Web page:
As of Friday 16 October, 7.6 magnitude earthquakes that shook the West Sumatera region in September had led to a record 1,117 deaths. The largest number of victims was found in Padang Pariaman (675 people) followed by the city of Padang (313 people), Agam District (80 people) and the City Pariaman (32 people).
According to Disaster Management Agency (Badan Nasional Penanggulangan Bencana (BNPB)), the earthquake caused 279,472 houses through West Sumatera to be damaged. The tragedy also led to 2164 education facilities being severely hit, with 1447 other units damaged and 1137 units only slightly affected. Health facilities with severe damage were recorded at 51, 50 additional facilities suffered middle-range destruction and 52 more must now deal with repairs.
As many as 442 office buildings were damaged. 1003 places of worship were severely damaged, with 1199 units partially destroyed and 649 places now in need of repair. While the damaged infrastructure includes 292 must undergo maintenance. 68 bridges now require some sort of restoration. 147 irrigation facilities were badly devastated, 144 require mid-range repairs and 27 facilities also require attention.
The government continues to provide emergency response measures to the community in Sumatera. During the period of the emergency response, basic aid such as rice money and side dishes has been prepared. Each person receives Rp.5.000 per day for up to 400 grams of rice and side dishes. Supplies of rice reached 13 thousand tons and therefore, enough to meet the demand for four months. Other basic needs including a clean water supply, electrical energy, and telecommunications, have returned to normal.
The earthquake that occurred in West Sumatera was due to shifting tectonic plates in the ocean near Indonesia. These plates are unstable, causing earthquakes to remain common in Indonesia. Earthquakes occurred more recently in North Sulawesi and Sukabumi, West Java measuring an average of 5.0 magnitude on the Richter scale. An earthquake occurred in the area of Ujung Kulon on Friday, October 16 and on Monday, October 19, another earthquake again shook West Sumatera with a magnitude of 5.3. Aftershocks have occurred around 600 times since then.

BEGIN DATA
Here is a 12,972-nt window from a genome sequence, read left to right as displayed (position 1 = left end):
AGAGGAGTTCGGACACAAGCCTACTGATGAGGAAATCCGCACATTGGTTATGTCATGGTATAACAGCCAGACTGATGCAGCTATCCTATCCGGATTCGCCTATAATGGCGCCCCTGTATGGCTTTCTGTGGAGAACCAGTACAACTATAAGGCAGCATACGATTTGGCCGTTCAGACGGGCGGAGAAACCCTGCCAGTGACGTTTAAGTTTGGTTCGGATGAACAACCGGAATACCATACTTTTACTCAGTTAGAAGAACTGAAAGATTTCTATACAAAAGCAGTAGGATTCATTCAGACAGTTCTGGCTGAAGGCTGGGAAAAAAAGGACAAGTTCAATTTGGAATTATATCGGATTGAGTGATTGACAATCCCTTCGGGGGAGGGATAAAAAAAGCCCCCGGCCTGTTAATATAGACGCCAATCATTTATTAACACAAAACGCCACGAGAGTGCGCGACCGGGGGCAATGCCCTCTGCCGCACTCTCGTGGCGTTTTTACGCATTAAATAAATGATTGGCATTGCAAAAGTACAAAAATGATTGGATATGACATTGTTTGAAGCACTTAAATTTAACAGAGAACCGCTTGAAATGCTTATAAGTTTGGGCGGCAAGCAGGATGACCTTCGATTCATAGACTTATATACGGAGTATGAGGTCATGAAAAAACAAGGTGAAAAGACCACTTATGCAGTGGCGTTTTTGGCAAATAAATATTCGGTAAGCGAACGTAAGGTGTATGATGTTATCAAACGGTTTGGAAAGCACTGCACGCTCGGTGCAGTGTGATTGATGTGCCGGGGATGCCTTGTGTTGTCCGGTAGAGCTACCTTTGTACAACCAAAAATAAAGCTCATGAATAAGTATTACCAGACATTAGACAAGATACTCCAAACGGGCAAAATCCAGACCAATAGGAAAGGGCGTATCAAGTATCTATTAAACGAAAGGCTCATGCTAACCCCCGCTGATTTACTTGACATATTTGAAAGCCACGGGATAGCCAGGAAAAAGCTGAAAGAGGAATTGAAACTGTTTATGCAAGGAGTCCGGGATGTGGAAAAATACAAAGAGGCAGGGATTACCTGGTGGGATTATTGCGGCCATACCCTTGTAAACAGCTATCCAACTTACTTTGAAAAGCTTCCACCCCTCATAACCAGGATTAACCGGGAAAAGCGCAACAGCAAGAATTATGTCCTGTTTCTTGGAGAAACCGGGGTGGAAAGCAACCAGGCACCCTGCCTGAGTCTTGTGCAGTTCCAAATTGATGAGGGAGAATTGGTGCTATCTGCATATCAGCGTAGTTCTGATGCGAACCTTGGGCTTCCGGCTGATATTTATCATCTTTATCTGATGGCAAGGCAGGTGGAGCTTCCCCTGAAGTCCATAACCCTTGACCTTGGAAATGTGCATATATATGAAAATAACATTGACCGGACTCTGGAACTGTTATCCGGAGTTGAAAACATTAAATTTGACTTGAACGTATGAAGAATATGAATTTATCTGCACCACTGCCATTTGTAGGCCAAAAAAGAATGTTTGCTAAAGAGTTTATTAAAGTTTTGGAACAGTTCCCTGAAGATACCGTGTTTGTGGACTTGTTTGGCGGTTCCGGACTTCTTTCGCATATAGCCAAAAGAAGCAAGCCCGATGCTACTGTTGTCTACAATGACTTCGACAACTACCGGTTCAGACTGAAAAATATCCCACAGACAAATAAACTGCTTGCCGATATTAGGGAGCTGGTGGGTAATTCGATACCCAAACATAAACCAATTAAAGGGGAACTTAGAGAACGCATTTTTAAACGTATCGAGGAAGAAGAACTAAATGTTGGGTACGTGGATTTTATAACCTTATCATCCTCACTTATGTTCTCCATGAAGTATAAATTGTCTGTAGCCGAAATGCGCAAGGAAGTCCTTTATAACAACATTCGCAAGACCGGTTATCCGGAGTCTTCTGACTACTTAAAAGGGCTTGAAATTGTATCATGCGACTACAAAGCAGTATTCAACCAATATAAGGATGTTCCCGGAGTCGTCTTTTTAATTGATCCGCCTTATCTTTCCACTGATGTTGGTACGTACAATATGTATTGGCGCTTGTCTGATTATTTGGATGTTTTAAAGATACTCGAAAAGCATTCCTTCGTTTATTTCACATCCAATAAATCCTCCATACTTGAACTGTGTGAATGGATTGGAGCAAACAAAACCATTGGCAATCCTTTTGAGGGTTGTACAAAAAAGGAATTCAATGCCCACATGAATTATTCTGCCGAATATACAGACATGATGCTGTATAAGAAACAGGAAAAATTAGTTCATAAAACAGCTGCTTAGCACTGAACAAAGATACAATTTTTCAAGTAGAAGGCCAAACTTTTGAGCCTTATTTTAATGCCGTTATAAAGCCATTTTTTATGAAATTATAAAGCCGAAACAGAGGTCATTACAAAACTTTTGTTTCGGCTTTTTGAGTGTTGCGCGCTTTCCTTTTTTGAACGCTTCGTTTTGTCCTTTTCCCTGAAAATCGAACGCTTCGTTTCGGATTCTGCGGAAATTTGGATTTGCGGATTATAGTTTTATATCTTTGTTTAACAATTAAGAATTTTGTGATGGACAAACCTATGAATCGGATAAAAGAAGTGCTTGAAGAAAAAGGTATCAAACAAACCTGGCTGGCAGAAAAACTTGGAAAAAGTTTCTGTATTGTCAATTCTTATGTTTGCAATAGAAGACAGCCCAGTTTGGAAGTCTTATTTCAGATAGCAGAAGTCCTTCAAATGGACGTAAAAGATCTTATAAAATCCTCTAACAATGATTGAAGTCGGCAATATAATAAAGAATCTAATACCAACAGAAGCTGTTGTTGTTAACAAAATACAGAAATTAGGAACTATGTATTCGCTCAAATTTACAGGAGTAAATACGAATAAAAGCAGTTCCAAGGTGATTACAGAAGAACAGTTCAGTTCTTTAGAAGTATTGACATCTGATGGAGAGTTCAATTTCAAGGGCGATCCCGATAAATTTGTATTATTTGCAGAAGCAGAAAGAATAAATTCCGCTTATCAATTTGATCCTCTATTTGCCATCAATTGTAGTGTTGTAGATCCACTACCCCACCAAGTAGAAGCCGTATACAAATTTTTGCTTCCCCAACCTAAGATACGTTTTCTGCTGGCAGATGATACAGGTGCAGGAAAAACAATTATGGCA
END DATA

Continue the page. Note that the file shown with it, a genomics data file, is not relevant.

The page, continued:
Support from other parties also continued to come both from the government, private companies and from individuals. Pekerti conducted an earthquake emergency response including fundraising for housing assistance, in order to help affected craftsmen in West Java. Pekerti is planning to build 100 temporary shelters for earthquake survivors in Ciamis, West Java. As for natural disaster victims in West Sumatra, Pekerti will distribute the funds from Pekerti’ partners through several related agencies. In the aftermath of the earthquake in West Java, Pekerti contributed aid to craftsmen living in the disaster-affected area. Pekerti is unfortunately not able to contribute direct aid to the Sumatra earthquake victims due to the distance of the earthquake from the office and a lack of channels within the disaster area. Instead, Pekerti will call on its partners to distribute Pekerti’s aid and help Pekerti to realise the organisation’s mission of a more fair and just world.
Indonesian society still must remain aware to the possibility of more aftershocks from the Sumatran earthquake. However, the earthquake will allow the Indonesian people to learn how to construct earthquake-resistant buildings and how to deal with earthquake disasters which will continue to occur in Indonesia, being a country where tectonic plates are.